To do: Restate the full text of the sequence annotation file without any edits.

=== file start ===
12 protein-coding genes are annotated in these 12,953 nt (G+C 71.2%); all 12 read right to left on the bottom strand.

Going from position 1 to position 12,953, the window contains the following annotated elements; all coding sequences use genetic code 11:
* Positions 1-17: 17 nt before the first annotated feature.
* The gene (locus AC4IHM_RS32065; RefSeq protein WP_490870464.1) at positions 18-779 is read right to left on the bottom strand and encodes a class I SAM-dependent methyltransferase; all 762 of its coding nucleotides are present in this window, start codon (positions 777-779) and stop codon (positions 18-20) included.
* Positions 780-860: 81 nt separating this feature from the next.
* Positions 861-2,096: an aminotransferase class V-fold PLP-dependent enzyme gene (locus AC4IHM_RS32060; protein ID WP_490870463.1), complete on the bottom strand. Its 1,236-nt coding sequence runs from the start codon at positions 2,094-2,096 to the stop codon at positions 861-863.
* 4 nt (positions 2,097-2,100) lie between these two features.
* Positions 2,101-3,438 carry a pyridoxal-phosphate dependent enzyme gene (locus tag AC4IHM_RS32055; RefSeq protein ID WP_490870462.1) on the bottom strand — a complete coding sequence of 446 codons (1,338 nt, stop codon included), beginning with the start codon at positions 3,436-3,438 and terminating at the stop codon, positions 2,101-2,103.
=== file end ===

12 protein-coding genes are annotated in these 12,953 nt (G+C 71.2%); all 12 read right to left on the bottom strand.

Going from position 1 to position 12,953, the window contains the following annotated elements; all coding sequences use genetic code 11:
* Positions 1-17: 17 nt before the first annotated feature.
* The gene (locus AC4IHM_RS32065; RefSeq protein WP_490870464.1) at positions 18-779 is read right to left on the bottom strand and encodes a class I SAM-dependent methyltransferase; all 762 of its coding nucleotides are present in this window, start codon (positions 777-779) and stop codon (positions 18-20) included.
* Positions 780-860: 81 nt separating this feature from the next.
* Positions 861-2,096: an aminotransferase class V-fold PLP-dependent enzyme gene (locus AC4IHM_RS32060; protein ID WP_490870463.1), complete on the bottom strand. Its 1,236-nt coding sequence runs from the start codon at positions 2,094-2,096 to the stop codon at positions 861-863.
* 4 nt (positions 2,097-2,100) lie between these two features.
* Positions 2,101-3,438 carry a pyridoxal-phosphate dependent enzyme gene (locus tag AC4IHM_RS32055; RefSeq protein ID WP_490870462.1) on the bottom strand — a complete coding sequence of 446 codons (1,338 nt, stop codon included), beginning with the start codon at positions 3,436-3,438 and terminating at the stop codon, positions 2,101-2,103.